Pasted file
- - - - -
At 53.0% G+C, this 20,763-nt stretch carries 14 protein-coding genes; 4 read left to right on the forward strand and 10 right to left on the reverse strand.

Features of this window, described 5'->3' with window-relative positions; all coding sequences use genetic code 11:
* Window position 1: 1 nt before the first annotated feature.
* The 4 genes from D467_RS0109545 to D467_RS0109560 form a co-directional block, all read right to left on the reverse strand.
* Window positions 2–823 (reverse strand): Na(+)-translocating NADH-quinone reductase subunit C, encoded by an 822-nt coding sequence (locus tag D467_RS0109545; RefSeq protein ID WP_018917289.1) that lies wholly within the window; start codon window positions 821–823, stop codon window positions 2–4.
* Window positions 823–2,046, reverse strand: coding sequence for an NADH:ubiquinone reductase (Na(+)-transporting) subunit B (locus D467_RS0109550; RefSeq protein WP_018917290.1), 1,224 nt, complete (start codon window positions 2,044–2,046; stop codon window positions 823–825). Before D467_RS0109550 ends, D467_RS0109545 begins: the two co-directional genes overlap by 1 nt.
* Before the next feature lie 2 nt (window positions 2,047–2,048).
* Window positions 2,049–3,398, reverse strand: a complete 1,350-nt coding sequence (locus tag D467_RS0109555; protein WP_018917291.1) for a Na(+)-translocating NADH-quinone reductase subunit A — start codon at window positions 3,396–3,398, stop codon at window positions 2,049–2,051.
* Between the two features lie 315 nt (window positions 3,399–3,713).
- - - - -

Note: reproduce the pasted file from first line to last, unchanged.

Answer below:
At 53.0% G+C, this 20,763-nt stretch carries 14 protein-coding genes; 4 read left to right on the forward strand and 10 right to left on the reverse strand.

Features of this window, described 5'->3' with window-relative positions; all coding sequences use genetic code 11:
* Window position 1: 1 nt before the first annotated feature.
* The 4 genes from D467_RS0109545 to D467_RS0109560 form a co-directional block, all read right to left on the reverse strand.
* Window positions 2–823 (reverse strand): Na(+)-translocating NADH-quinone reductase subunit C, encoded by an 822-nt coding sequence (locus tag D467_RS0109545; RefSeq protein ID WP_018917289.1) that lies wholly within the window; start codon window positions 821–823, stop codon window positions 2–4.
* Window positions 823–2,046, reverse strand: coding sequence for an NADH:ubiquinone reductase (Na(+)-transporting) subunit B (locus D467_RS0109550; RefSeq protein WP_018917290.1), 1,224 nt, complete (start codon window positions 2,044–2,046; stop codon window positions 823–825). Before D467_RS0109550 ends, D467_RS0109545 begins: the two co-directional genes overlap by 1 nt.
* Before the next feature lie 2 nt (window positions 2,047–2,048).
* Window positions 2,049–3,398, reverse strand: a complete 1,350-nt coding sequence (locus tag D467_RS0109555; protein WP_018917291.1) for a Na(+)-translocating NADH-quinone reductase subunit A — start codon at window positions 3,396–3,398, stop codon at window positions 2,049–2,051.
* Between the two features lie 315 nt (window positions 3,399–3,713).